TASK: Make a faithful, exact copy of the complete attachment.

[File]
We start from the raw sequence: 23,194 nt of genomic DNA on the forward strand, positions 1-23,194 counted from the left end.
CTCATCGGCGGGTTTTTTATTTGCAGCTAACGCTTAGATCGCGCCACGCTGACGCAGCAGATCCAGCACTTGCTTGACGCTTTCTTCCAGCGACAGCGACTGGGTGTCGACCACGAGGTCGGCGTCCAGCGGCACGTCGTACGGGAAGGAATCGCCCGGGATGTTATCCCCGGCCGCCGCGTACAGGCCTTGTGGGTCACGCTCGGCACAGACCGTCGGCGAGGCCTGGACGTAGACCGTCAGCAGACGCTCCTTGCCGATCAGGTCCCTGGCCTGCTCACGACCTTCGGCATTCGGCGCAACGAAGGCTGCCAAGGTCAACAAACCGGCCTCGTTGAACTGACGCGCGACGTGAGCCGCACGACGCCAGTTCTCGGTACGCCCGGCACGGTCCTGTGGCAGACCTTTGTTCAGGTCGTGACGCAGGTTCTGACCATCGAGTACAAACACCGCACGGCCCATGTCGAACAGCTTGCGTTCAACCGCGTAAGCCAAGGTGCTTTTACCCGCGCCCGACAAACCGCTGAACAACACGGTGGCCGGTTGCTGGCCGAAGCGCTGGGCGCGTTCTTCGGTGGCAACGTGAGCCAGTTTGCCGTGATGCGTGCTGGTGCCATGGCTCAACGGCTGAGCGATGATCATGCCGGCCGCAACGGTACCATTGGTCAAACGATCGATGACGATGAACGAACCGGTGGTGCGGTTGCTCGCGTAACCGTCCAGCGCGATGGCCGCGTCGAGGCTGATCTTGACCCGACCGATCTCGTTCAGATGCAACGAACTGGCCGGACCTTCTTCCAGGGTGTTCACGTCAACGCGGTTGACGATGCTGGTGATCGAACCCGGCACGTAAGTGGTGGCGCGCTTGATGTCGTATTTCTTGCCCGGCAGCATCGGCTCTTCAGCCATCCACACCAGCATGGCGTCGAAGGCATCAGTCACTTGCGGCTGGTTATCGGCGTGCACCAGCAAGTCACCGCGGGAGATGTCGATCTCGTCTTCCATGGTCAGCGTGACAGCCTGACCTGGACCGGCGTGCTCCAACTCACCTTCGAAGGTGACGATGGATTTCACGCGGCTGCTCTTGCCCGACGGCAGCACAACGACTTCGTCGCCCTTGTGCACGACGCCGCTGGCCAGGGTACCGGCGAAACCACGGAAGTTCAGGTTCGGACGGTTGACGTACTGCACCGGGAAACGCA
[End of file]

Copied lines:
We start from the raw sequence: 23,194 nt of genomic DNA on the forward strand, positions 1-23,194 counted from the left end.
CTCATCGGCGGGTTTTTTATTTGCAGCTAACGCTTAGATCGCGCCACGCTGACGCAGCAGATCCAGCACTTGCTTGACGCTTTCTTCCAGCGACAGCGACTGGGTGTCGACCACGAGGTCGGCGTCCAGCGGCACGTCGTACGGGAAGGAATCGCCCGGGATGTTATCCCCGGCCGCCGCGTACAGGCCTTGTGGGTCACGCTCGGCACAGACCGTCGGCGAGGCCTGGACGTAGACCGTCAGCAGACGCTCCTTGCCGATCAGGTCCCTGGCCTGCTCACGACCTTCGGCATTCGGCGCAACGAAGGCTGCCAAGGTCAACAAACCGGCCTCGTTGAACTGACGCGCGACGTGAGCCGCACGACGCCAGTTCTCGGTACGCCCGGCACGGTCCTGTGGCAGACCTTTGTTCAGGTCGTGACGCAGGTTCTGACCATCGAGTACAAACACCGCACGGCCCATGTCGAACAGCTTGCGTTCAACCGCGTAAGCCAAGGTGCTTTTACCCGCGCCCGACAAACCGCTGAACAACACGGTGGCCGGTTGCTGGCCGAAGCGCTGGGCGCGTTCTTCGGTGGCAACGTGAGCCAGTTTGCCGTGATGCGTGCTGGTGCCATGGCTCAACGGCTGAGCGATGATCATGCCGGCCGCAACGGTACCATTGGTCAAACGATCGATGACGATGAACGAACCGGTGGTGCGGTTGCTCGCGTAACCGTCCAGCGCGATGGCCGCGTCGAGGCTGATCTTGACCCGACCGATCTCGTTCAGATGCAACGAACTGGCCGGACCTTCTTCCAGGGTGTTCACGTCAACGCGGTTGACGATGCTGGTGATCGAACCCGGCACGTAAGTGGTGGCGCGCTTGATGTCGTATTTCTTGCCCGGCAGCATCGGCTCTTCAGCCATCCACACCAGCATGGCGTCGAAGGCATCAGTCACTTGCGGCTGGTTATCGGCGTGCACCAGCAAGTCACCGCGGGAGATGTCGATCTCGTCTTCCATGGTCAGCGTGACAGCCTGACCTGGACCGGCGTGCTCCAACTCACCTTCGAAGGTGACGATGGATTTCACGCGGCTGCTCTTGCCCGACGGCAGCACAACGACTTCGTCGCCCTTGTGCACGACGCCGCTGGCCAGGGTACCGGCGAAACCACGGAAGTTCAGGTTCGGACGGTTGACGTACTGCACCGGGAAACGCA